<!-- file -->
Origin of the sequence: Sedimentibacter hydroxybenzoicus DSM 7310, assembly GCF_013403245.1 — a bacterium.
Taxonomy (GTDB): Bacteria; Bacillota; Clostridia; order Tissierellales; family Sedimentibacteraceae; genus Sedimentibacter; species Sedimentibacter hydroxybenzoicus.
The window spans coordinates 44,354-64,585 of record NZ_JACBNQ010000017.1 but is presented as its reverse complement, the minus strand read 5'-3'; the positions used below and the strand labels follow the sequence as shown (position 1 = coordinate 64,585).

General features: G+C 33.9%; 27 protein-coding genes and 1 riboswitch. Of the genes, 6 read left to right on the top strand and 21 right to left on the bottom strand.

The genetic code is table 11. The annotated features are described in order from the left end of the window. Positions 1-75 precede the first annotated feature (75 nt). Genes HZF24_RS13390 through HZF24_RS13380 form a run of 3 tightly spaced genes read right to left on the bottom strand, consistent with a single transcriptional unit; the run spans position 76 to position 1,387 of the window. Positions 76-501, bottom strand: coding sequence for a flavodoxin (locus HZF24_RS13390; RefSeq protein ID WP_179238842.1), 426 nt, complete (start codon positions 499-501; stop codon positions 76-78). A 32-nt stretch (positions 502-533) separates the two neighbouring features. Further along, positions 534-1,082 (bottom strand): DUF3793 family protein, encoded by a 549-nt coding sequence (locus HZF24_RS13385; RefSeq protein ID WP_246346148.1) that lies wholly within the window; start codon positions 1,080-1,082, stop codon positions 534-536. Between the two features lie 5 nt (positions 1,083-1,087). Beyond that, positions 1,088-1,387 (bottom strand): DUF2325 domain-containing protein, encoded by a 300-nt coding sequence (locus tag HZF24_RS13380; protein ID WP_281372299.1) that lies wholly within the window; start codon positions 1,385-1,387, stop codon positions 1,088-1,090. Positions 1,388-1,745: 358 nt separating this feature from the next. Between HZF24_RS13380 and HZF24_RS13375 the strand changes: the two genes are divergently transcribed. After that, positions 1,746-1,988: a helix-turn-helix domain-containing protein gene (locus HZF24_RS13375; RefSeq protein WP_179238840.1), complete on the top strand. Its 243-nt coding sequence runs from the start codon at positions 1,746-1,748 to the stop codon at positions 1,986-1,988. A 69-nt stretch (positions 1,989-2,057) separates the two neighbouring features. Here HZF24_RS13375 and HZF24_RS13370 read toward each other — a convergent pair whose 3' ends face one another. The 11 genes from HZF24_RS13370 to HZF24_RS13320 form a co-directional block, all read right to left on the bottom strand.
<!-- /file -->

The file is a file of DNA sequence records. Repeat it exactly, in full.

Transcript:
Origin of the sequence: Sedimentibacter hydroxybenzoicus DSM 7310, assembly GCF_013403245.1 — a bacterium.
Taxonomy (GTDB): Bacteria; Bacillota; Clostridia; order Tissierellales; family Sedimentibacteraceae; genus Sedimentibacter; species Sedimentibacter hydroxybenzoicus.
The window spans coordinates 44,354-64,585 of record NZ_JACBNQ010000017.1 but is presented as its reverse complement, the minus strand read 5'-3'; the positions used below and the strand labels follow the sequence as shown (position 1 = coordinate 64,585).

General features: G+C 33.9%; 27 protein-coding genes and 1 riboswitch. Of the genes, 6 read left to right on the top strand and 21 right to left on the bottom strand.

The genetic code is table 11. The annotated features are described in order from the left end of the window. Positions 1-75 precede the first annotated feature (75 nt). Genes HZF24_RS13390 through HZF24_RS13380 form a run of 3 tightly spaced genes read right to left on the bottom strand, consistent with a single transcriptional unit; the run spans position 76 to position 1,387 of the window. Positions 76-501, bottom strand: coding sequence for a flavodoxin (locus HZF24_RS13390; RefSeq protein ID WP_179238842.1), 426 nt, complete (start codon positions 499-501; stop codon positions 76-78). A 32-nt stretch (positions 502-533) separates the two neighbouring features. Further along, positions 534-1,082 (bottom strand): DUF3793 family protein, encoded by a 549-nt coding sequence (locus HZF24_RS13385; RefSeq protein ID WP_246346148.1) that lies wholly within the window; start codon positions 1,080-1,082, stop codon positions 534-536. Between the two features lie 5 nt (positions 1,083-1,087). Beyond that, positions 1,088-1,387 (bottom strand): DUF2325 domain-containing protein, encoded by a 300-nt coding sequence (locus tag HZF24_RS13380; protein ID WP_281372299.1) that lies wholly within the window; start codon positions 1,385-1,387, stop codon positions 1,088-1,090. Positions 1,388-1,745: 358 nt separating this feature from the next. Between HZF24_RS13380 and HZF24_RS13375 the strand changes: the two genes are divergently transcribed. After that, positions 1,746-1,988: a helix-turn-helix domain-containing protein gene (locus HZF24_RS13375; RefSeq protein WP_179238840.1), complete on the top strand. Its 243-nt coding sequence runs from the start codon at positions 1,746-1,748 to the stop codon at positions 1,986-1,988. A 69-nt stretch (positions 1,989-2,057) separates the two neighbouring features. Here HZF24_RS13375 and HZF24_RS13370 read toward each other — a convergent pair whose 3' ends face one another. The 11 genes from HZF24_RS13370 to HZF24_RS13320 form a co-directional block, all read right to left on the bottom strand.